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Curtiss-Wedge, F.; Jones, Geo. O. (ed.) / History of Dunn County, Wisconsin

Chapter XVIII: City churches and parishes,   pp. 146-163

Page 149

was not then accepted. In the next year he again tendered it, and as this time
his decision could not be changed. it was accepted and he terminated his pastorate
on Feb. 15, 1888, after a service here of eight and a half years. The Rev. S. S.
Hebberd, who answered the call on April 15 the same year, was a scholarly gentle-
man who did especially good work among the young people. He remained two
years and was succeeded on July 1. 1890, by the Rev. James W. White. In order
to do more effective work, because the membership of the church had grown to
be large, and the work had expanded, the Rev. Mr. White advanced the idea of
building a new church with greater facilities, which was met with enthusiasm, and
owing to the generosity of two of the lady members, the people were enabled to
erect a beautiful church edifice that was dedicated June 1, 1902 and is still in use.
It will seat 600 people. Mr. White remained in Menomonie as pastor of the First
Congregational Church for 11 years and five months, during which time the church
not only grew in numbers but gained a splendid reputation, as he was a very
effective minister who instructed and led his congregation in and to higher views
of Christian life. Under the leadership of Rev. R. L. Breed, who succeeded Mr.
White in November, 1901, the congregation made amendments to their by-laws,
arranged a new system of record keeping, and changed the order of services. An
address given to the society in January, 1903, by the Rev. J. W. Frizzell of the
First Congregational Church of Eau Claire, Wis., on "The Opportunities of the
Church of Today." was very instructive and aided the people in their subsequent
work. The annual state convention of Congregational Churches met in Menomo-
nie for the first time in October, 1903, nearly 300 ministers and delegates being
present. In 1904 amendments were again made to the regulations, uniting with
the church the allied societies, of which there were quite a number, each having a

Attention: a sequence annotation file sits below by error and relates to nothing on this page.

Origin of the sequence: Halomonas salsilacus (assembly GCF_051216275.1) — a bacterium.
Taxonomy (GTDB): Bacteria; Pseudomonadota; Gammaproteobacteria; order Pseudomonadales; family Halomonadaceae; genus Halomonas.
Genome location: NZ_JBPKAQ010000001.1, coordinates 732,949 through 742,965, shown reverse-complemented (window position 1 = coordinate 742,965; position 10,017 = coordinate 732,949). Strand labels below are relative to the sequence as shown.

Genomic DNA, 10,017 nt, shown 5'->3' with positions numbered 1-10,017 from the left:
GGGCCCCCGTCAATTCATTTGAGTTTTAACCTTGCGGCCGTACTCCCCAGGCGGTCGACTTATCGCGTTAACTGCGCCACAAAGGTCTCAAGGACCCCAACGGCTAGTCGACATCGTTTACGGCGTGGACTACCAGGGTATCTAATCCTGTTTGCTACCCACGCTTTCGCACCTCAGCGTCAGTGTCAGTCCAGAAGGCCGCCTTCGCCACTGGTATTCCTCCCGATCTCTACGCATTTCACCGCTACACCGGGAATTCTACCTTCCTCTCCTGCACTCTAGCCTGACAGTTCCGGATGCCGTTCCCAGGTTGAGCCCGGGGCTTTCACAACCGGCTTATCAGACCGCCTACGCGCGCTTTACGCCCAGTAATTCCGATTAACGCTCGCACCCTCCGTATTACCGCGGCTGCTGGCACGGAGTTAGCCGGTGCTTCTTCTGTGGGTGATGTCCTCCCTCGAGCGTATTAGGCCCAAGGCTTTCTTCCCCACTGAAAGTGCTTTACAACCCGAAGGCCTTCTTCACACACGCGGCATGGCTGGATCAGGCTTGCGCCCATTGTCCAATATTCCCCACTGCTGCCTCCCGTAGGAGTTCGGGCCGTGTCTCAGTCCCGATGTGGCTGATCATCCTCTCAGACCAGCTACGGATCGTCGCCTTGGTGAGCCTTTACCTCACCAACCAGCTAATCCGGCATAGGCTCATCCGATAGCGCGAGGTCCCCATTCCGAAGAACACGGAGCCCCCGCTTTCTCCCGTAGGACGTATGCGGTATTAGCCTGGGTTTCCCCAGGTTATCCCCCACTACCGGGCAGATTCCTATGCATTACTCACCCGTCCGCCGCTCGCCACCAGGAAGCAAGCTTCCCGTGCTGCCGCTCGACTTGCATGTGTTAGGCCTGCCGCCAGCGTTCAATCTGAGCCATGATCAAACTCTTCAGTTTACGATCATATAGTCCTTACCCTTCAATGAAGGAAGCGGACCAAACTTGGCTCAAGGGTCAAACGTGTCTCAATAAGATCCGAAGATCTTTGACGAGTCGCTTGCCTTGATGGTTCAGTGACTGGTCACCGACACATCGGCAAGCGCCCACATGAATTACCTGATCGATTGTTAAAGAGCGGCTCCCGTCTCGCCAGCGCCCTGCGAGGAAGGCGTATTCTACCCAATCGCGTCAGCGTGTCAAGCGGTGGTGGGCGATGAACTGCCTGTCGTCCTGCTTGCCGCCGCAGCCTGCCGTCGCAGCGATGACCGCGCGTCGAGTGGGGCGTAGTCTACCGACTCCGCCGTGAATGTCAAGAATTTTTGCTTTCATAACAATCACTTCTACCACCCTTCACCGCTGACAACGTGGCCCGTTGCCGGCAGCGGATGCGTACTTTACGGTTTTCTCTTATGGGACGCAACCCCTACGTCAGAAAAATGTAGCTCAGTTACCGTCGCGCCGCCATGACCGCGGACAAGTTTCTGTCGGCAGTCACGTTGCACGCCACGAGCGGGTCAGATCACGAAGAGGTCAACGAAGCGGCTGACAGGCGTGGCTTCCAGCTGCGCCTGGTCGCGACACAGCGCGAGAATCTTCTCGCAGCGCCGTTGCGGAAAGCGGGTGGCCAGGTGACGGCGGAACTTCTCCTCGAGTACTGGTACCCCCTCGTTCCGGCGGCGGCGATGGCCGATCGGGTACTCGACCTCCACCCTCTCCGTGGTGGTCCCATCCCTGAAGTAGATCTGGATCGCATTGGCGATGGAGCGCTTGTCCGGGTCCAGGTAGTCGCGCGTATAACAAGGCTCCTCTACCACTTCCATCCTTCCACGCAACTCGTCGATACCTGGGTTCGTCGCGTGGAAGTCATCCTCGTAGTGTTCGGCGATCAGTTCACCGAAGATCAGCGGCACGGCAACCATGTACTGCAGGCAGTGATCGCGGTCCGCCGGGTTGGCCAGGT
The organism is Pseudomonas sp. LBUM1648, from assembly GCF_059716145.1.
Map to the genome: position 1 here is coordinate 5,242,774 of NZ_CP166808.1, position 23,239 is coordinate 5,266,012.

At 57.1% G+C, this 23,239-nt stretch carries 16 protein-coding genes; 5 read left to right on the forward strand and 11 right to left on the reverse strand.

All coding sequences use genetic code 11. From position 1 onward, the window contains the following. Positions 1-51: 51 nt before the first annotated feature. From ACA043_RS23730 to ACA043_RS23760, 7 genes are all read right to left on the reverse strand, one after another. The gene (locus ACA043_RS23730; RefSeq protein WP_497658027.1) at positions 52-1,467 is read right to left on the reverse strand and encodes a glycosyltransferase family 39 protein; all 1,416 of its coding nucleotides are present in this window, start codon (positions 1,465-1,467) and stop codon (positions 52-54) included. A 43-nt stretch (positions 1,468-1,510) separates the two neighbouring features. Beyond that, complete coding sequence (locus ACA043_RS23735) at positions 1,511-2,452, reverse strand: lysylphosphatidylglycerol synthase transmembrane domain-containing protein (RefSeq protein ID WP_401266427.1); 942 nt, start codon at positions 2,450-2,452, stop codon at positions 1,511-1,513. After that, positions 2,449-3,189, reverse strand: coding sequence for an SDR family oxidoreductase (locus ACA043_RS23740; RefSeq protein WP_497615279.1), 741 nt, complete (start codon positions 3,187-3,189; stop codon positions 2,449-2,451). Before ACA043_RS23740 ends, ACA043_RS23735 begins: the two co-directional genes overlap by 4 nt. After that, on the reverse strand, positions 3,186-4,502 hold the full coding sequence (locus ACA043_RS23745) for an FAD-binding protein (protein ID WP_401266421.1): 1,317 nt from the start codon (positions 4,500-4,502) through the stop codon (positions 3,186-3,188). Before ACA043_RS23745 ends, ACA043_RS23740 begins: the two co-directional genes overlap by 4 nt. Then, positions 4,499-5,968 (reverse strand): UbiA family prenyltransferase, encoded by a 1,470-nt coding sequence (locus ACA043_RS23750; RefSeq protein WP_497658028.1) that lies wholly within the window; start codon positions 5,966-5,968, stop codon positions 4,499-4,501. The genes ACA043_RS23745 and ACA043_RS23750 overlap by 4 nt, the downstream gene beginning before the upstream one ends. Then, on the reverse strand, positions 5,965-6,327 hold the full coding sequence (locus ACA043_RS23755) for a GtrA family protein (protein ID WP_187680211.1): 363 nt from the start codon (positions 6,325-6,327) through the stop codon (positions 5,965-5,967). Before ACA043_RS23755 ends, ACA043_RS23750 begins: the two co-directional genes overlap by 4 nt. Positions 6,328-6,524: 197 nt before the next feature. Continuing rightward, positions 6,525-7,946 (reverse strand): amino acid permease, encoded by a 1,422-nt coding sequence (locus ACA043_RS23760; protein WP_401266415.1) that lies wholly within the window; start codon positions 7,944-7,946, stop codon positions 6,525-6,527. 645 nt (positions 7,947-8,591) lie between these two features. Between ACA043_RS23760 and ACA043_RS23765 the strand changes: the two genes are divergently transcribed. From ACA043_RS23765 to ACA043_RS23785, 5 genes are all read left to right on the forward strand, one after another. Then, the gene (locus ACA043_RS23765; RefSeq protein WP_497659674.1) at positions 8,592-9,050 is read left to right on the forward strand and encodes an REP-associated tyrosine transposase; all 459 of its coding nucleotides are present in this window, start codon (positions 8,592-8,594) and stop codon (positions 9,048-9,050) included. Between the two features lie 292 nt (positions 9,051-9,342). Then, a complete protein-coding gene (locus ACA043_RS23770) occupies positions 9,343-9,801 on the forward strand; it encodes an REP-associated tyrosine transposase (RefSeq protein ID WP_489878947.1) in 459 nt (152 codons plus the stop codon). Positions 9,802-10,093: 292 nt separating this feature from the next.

large membership. After four years of successful work, Mr. Breed resigned,
preaching his farewell sermon on Nov. 1, 1905, and after hearing several excellent
ministers, the church on Dec. 7, that year, extended a call to the Rev. Lathrop C.
Grant of Eau Claire, who began his pastorate here Jan. 7, 1906. Mr. Grant was
an able and persuasive orator and proved an earnest worker on behalf of the con-
gregation. As a stout and aggressive foe of the liquor evil he rendered valuable
service to his fellowmen. He remained here until about the end of the year 1914,
and for about eight months after his departure the church had no pastor, but had
to depend on outside supplies. During that period some able ministers preached
here, but the need of a regular pastor for advancing the work of the church and
society was strongly felt, and finally the services of the Rev. Arthur E. Westenberg
were secured. He assumed charge on August 1, 1915, and has remained to the
present time. His work has been earnest and effective and under his direction
good progress has been made. In 1924 the interior of the church edifice was re-
decorated. The full membership of the church is now about 250, of whom 185
are resident members. There is a large Sunday school and several active societies,
including: the Christian Endeavor, organized some 30 to 35 years ago; the Woman's
Auxiliary, corresponding to a ladies' aid society, which under one form or another
has been in existence many years and was formerly known as the Social Circle;
the Woman's Missionary Society, and the Scritsmier Club, the last mentioned be-
ing intended to include all the young men and high school boys who have ever
belonged to the Sunday school. The parsonage, a commodious and thoroughly
modem residence, is situated on a lot adjoining the church on its south side. It
is owned by the society and has been in use in its present condition for the last
18 years.
Immanuel Baptist Church.-The origin of this congregation was a series of
meetings held in Menomonie in the winter of 1861 by Rev. Amasa Gale, a Baptist
minister, which aroused considerable interest in the denomination. In the fol-
lowing year the Rev. Morgan Edwards conducted meetings and baptized a num-
ber of converts to this faith. As a result the Menomonie First Baptist Church
was organized in December. 1864, with ten members. Occasional services were
held and in October, 1866, the Rev. W. W. Ames began his duties here as pastor.
About the same time L. L. Larkham became a member and was chosen first deacon;

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